Expert witnesses play a critical role in a personal injury case. They are highly qualified professionals who provide testimony based on their knowledge, skill, and experience about the issues at trial.
Two Kinds of Experts
Missouri classifies experts as non-retained or retained. Non-retained experts have specialized qualifications but are witnesses because they played a role in providing services to the plaintiff. Non-retained experts include EMS technicians, law enforcement, and treating physicians.
Retained experts also have specialized knowledge in their particular areas of expertise. However, they are witnesses for a party because the party’s lawyer hired them to be part of their case. They can testify to facts or make estimates that non-retained experts may not be qualified to do. For example, in vehicle accident cases, the plaintiff may need to prove their future medical expenses or lost earning capacity. That likely would require a retained expert.
Qualifications of Expert Witnesses
Not anyone can testify as an expert.
Missouri law has the following requirements for them:
- The witness must be qualified as an expert “by knowledge, skill, training, or education;”
- The expert’s specialized knowledge must help the judge or jury understand the evidence or facts;
- They must have enough facts or data to support the testimony;
- The testimony must be based on solid principles and methods; and
- The expert must have “reliably applied the principles and methods to the facts of the case.”
Types of Expert Witnesses
Experts are available in many fields.
Medical issues can make up a significant portion of a personal injury claim. But lost earning capacity is also an important category of damages. An economist can provide testimony on topics necessary to estimate a plaintiff’s lost earnings due to an injury, like their reduced ability to perform their job.
Semi-trucks manufactured today have electronic control units (ECUs). These monitoring systems gather information about the speed, braking, and stopping actions of the truck.
Manufacturers initially installed ECUs to protect themselves against warranty claims, but they are also useful in a personal injury claim. The collected data can help establish issues like driver error, driver fatigue, poor maintenance, and violations of federal motor safety regulations.
Plaintiffs frequently suffer injuries to the brain, nerves, and spinal cord. These types of injuries are common in automobile accidents and can cause chronic pain and other complications for the rest of the victim’s life. A neurologist can testify to the degree of injury, level of disability, and any future medical care needed.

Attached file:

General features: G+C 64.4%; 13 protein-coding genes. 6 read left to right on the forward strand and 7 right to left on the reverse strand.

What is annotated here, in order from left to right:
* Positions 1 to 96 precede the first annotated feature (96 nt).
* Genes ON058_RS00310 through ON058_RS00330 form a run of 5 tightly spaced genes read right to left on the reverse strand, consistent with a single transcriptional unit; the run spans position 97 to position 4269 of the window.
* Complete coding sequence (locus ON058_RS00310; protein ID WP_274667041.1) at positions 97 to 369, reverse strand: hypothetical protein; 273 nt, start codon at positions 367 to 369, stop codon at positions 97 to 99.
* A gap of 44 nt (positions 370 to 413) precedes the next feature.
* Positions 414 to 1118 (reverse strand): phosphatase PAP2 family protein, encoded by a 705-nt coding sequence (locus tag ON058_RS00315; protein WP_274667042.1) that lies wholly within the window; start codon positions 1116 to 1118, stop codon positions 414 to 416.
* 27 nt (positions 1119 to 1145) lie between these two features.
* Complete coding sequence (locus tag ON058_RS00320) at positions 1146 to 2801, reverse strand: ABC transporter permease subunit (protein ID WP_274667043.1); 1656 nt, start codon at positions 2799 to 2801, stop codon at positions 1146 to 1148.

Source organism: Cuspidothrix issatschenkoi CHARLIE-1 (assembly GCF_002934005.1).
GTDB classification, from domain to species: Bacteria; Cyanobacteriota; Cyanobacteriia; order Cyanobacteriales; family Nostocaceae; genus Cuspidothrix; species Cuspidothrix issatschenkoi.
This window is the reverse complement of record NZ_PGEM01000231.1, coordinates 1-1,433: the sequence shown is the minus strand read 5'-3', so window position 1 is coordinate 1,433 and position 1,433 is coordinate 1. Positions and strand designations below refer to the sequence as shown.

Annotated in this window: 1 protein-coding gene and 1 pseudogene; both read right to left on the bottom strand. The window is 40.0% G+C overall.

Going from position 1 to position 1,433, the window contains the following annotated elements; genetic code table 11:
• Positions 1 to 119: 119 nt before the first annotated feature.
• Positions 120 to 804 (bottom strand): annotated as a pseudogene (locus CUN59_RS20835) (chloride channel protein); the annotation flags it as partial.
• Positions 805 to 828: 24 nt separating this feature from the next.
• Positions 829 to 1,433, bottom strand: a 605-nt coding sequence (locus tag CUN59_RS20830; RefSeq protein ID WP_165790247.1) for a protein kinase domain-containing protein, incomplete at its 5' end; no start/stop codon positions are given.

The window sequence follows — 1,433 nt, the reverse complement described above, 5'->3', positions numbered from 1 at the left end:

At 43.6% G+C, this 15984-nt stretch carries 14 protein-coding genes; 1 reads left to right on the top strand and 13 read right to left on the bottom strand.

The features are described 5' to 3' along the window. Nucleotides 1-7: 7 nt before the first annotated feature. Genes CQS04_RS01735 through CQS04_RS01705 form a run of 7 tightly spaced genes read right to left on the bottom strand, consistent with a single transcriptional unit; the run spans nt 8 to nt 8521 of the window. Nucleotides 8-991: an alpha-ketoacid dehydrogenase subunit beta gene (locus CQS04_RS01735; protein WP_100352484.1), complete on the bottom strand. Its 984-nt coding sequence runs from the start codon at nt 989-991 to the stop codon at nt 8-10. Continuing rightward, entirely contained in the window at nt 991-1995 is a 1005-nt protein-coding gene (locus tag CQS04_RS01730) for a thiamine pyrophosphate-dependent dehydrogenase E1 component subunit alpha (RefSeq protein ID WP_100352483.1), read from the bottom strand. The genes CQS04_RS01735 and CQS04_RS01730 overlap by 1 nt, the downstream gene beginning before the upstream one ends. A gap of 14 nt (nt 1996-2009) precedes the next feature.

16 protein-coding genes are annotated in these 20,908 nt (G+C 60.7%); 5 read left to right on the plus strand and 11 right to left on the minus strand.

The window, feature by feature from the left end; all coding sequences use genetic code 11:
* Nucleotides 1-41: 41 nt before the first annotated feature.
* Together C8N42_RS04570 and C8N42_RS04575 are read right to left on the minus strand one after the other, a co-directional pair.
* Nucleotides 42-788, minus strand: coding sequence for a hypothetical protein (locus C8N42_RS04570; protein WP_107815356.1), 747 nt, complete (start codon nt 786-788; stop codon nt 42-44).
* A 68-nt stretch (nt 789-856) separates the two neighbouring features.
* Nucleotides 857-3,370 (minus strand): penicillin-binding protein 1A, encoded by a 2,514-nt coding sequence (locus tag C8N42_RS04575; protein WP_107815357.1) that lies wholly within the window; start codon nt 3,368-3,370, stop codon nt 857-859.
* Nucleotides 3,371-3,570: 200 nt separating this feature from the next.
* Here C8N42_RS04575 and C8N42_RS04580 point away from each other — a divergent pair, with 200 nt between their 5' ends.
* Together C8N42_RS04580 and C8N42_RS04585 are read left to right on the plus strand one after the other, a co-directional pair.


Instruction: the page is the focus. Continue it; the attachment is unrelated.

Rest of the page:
Police, firefighters, and EMTs can provide information about the accidents they’ve witnessed. The treating medical professionals can give evidence about the plaintiff’s injuries. These witnesses usually have good credibility with the jury.
Orthopedics is the branch of medicine concerned with the correction of deformities in muscles or bones. An orthopedist often treats injuries like spinal injuries, joint surgery, and hip replacement. An orthopedist provides expert testimony about these types of injuries and information on the level of disability and medical needs in the future.
Pain Management Specialist
A serious accident can leave the plaintiff with chronic pain for the rest of their life. Pain management specialists testify about how much pain an injury victim has suffered, its impact on their quality of life, and the costs of pain medication and treatment in the future.
Phone Forensics Specialist
A defendant talking or texting on a smartphone can often cause car accidents. Proving this, however, can be difficult. A phone forensics specialist can access smartphone records to determine whether the accident occurred while the defendant was talking or texting on their phone.
A person involved in an accident who loses functional abilities or even the loss of a body part requires a lot of rehabilitation for life to return to some semblance of normalcy. A rehabilitation expert can provide information about needed prosthetics and the cost of future rehabilitation requirements.
Semi-Truck Maintenance Specialist
Semi-truck accidents are usually more complicated than a typical two-car accident on a city road. A specialist in the maintenance of semi-trucks is able to testify about stopping distances and turning radiuses. They can also discuss a semi-truck’s maintenance requirements and whether the truck company met those requirements.
All too many accidents occur because the defendant was using drugs, whether legal or illegal, at the time of the incident. A toxicologist can testify on critical topics such as adverse drug reactions, poisoning, and overdosing. They can also speak to longer-term issues due to drug use, like causation of lung fibrosis or lymphoma.
Transportation Safety Specialist
Today’s cars and trucks have many safety measures. These include airbags, brake assistance, and forward-collision warning systems. A transportation safety specialist can testify whether a safety precaution was property installed or appropriately maintained.
The Right Expert for You
Our lawyers are experts in personal injury claims. They also have the critical connections and knowledge to get you the best expert witnesses to help prove your case.